This newspaper was first published in 1883 by Mathew H. Calvert as Calvert’s Weirs Times and Tourists’ Gazette and continued until Mr. Calvert’s death in 1902. The new Weirs Times was re-established in 1992 and strives to maintain the patriotic spirit of its predecessor as well as his devotion to the interests of Lake Winnipesaukee and the Cocheco Valley area with the new Cocheco Times. Our newspaper’s masthead and the map of Lake Winnipesaukee in the center spread are elements in today’s paper which are taken from Calvert’s historic publication.

sachusetts to note the many advantages of wind farms. Today, many other wind projects will be announced in rural communities like ours across New England and the Nation. Media announcements will be filled with wonderful words like: green energy, saving future generations, harnessing the power of free wind, etc. If only it were ALL true. I have yet to hear of a community in New England searching for a developer to erect 500 ft. turbines in their community. A few things will come true. First: developers will try and convince you that your community supports them; Second: developers will conduct and release bogus studies done by outsourced 3rd parties; Third: developers will deforest and blast their way through the mountain ridges; Forth: developers will hire many temporary workers (many from outof-state) for logging and road construction; Fifth: developers will install 500 foot turbines for all to see; Sixth: developers will leave and Seven would be crazy to even suggest: developers may return to build more. We witnessed the Groton Wind Farm installation and the challenges they had to overcome – both environmentally and legally. And it’s apparent that the need for “Green Energy� is truly desired in Massachusetts, So why isn’t Massachusetts developing their own state See mail boat on 22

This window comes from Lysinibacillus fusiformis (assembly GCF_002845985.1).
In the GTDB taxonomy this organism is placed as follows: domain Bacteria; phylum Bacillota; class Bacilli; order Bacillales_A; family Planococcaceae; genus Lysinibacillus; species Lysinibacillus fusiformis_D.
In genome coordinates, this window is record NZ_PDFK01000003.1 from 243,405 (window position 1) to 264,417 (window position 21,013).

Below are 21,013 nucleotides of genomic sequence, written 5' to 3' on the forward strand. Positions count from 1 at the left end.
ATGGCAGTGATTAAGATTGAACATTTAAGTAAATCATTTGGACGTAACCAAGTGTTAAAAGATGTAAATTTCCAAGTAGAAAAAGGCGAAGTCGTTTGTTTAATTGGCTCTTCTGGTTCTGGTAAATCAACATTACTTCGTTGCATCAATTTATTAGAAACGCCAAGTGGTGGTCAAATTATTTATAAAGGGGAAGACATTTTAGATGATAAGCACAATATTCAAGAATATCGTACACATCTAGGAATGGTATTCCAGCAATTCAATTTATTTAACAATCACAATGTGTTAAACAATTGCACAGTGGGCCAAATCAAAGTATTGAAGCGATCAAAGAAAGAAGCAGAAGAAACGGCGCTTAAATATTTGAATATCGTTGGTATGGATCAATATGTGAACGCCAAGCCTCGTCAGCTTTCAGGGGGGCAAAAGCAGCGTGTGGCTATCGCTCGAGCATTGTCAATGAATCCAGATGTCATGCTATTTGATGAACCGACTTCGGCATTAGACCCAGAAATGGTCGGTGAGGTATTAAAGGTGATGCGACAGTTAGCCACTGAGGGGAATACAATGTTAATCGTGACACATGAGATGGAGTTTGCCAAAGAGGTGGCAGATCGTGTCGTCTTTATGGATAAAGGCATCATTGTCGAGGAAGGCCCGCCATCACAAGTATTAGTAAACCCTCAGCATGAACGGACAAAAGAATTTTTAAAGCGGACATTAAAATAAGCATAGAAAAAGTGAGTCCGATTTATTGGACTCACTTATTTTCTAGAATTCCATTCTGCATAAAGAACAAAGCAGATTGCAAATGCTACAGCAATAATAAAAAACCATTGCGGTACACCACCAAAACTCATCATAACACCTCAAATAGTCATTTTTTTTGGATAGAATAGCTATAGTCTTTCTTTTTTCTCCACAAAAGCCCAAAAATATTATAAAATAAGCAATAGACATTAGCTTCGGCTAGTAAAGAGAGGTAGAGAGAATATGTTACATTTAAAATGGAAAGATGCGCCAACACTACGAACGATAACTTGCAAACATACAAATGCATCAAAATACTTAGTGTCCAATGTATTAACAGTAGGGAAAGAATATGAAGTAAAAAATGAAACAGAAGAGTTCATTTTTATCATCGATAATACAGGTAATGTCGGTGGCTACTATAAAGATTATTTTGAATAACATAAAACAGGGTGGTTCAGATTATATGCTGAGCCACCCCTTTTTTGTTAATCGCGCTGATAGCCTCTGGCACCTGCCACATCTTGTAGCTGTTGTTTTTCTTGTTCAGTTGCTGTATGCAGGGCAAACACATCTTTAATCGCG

Locally owned for over 20 years, this publication is devoted to printing the stories of the people and places that make New Hampshire the best place in the world to live. No, none of the daily grind news will PO Box 5458 be found in these pages, just the good stuff. Weirs, NH 03247 Published year round on Thursdays, we distribute 32,000 copies of the Weirs Times TheWeirsTimes.com and Cocheco Times weekly to the Lakes info@weirs.com Region/Concord/Seacoast area. An independent circulation audit estimates facebook.com/weirstimes that over 66,000 people read our @weirstimes newspaper every week. To find out how your business or service can 603-366-8463 benefit from advertising with us please call Fax 603-366-7301 1-888-308-8463. Š2013 Weirs Publishing Company, Inc.


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THE WEIRS TIMES & THE COCHECO TIMES, Thursday, October 24, 2013